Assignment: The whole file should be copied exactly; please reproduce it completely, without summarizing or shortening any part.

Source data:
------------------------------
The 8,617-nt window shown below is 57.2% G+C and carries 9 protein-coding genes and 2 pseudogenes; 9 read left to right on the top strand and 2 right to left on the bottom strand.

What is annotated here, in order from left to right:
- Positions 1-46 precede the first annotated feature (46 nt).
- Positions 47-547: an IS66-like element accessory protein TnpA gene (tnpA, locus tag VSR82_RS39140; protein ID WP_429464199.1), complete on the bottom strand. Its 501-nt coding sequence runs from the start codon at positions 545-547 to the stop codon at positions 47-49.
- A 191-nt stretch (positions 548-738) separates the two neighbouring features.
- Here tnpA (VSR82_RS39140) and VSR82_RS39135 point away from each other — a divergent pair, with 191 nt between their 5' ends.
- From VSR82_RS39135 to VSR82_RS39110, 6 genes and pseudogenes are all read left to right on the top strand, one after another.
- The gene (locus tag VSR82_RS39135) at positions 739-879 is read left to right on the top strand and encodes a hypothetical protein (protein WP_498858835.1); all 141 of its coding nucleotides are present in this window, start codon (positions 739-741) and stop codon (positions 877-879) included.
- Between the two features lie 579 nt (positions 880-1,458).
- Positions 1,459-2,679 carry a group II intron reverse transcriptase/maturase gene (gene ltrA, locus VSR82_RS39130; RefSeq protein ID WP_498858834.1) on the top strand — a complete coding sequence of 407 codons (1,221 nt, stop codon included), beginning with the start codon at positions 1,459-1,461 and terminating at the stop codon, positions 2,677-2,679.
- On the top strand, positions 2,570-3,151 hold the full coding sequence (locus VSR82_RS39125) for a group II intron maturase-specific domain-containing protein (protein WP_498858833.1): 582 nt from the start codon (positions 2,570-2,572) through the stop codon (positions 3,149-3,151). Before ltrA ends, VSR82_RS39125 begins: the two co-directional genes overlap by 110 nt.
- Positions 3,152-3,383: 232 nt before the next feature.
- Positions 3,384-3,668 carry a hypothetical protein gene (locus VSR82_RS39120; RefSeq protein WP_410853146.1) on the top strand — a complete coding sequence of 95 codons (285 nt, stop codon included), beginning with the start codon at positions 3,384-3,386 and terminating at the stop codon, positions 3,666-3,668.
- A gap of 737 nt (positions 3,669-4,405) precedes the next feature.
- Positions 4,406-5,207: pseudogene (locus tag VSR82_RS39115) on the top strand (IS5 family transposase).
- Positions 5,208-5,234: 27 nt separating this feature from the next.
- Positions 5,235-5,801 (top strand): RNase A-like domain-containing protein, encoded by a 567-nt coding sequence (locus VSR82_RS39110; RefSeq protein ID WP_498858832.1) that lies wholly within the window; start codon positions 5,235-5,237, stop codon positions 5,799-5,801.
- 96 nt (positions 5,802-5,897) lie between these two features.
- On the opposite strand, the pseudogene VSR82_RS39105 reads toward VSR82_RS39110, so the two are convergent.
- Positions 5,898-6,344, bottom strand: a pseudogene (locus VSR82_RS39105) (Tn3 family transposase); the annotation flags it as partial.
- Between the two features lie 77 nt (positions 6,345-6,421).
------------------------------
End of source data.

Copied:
The 8,617-nt window shown below is 57.2% G+C and carries 9 protein-coding genes and 2 pseudogenes; 9 read left to right on the top strand and 2 right to left on the bottom strand.

What is annotated here, in order from left to right:
- Positions 1-46 precede the first annotated feature (46 nt).
- Positions 47-547: an IS66-like element accessory protein TnpA gene (tnpA, locus tag VSR82_RS39140; protein ID WP_429464199.1), complete on the bottom strand. Its 501-nt coding sequence runs from the start codon at positions 545-547 to the stop codon at positions 47-49.
- A 191-nt stretch (positions 548-738) separates the two neighbouring features.
- Here tnpA (VSR82_RS39140) and VSR82_RS39135 point away from each other — a divergent pair, with 191 nt between their 5' ends.
- From VSR82_RS39135 to VSR82_RS39110, 6 genes and pseudogenes are all read left to right on the top strand, one after another.
- The gene (locus tag VSR82_RS39135) at positions 739-879 is read left to right on the top strand and encodes a hypothetical protein (protein WP_498858835.1); all 141 of its coding nucleotides are present in this window, start codon (positions 739-741) and stop codon (positions 877-879) included.
- Between the two features lie 579 nt (positions 880-1,458).
- Positions 1,459-2,679 carry a group II intron reverse transcriptase/maturase gene (gene ltrA, locus VSR82_RS39130; RefSeq protein ID WP_498858834.1) on the top strand — a complete coding sequence of 407 codons (1,221 nt, stop codon included), beginning with the start codon at positions 1,459-1,461 and terminating at the stop codon, positions 2,677-2,679.
- On the top strand, positions 2,570-3,151 hold the full coding sequence (locus VSR82_RS39125) for a group II intron maturase-specific domain-containing protein (protein WP_498858833.1): 582 nt from the start codon (positions 2,570-2,572) through the stop codon (positions 3,149-3,151). Before ltrA ends, VSR82_RS39125 begins: the two co-directional genes overlap by 110 nt.
- Positions 3,152-3,383: 232 nt before the next feature.
- Positions 3,384-3,668 carry a hypothetical protein gene (locus VSR82_RS39120; RefSeq protein WP_410853146.1) on the top strand — a complete coding sequence of 95 codons (285 nt, stop codon included), beginning with the start codon at positions 3,384-3,386 and terminating at the stop codon, positions 3,666-3,668.
- A gap of 737 nt (positions 3,669-4,405) precedes the next feature.
- Positions 4,406-5,207: pseudogene (locus tag VSR82_RS39115) on the top strand (IS5 family transposase).
- Positions 5,208-5,234: 27 nt separating this feature from the next.
- Positions 5,235-5,801 (top strand): RNase A-like domain-containing protein, encoded by a 567-nt coding sequence (locus VSR82_RS39110; RefSeq protein ID WP_498858832.1) that lies wholly within the window; start codon positions 5,235-5,237, stop codon positions 5,799-5,801.
- 96 nt (positions 5,802-5,897) lie between these two features.
- On the opposite strand, the pseudogene VSR82_RS39105 reads toward VSR82_RS39110, so the two are convergent.
- Positions 5,898-6,344, bottom strand: a pseudogene (locus VSR82_RS39105) (Tn3 family transposase); the annotation flags it as partial.
- Between the two features lie 77 nt (positions 6,345-6,421).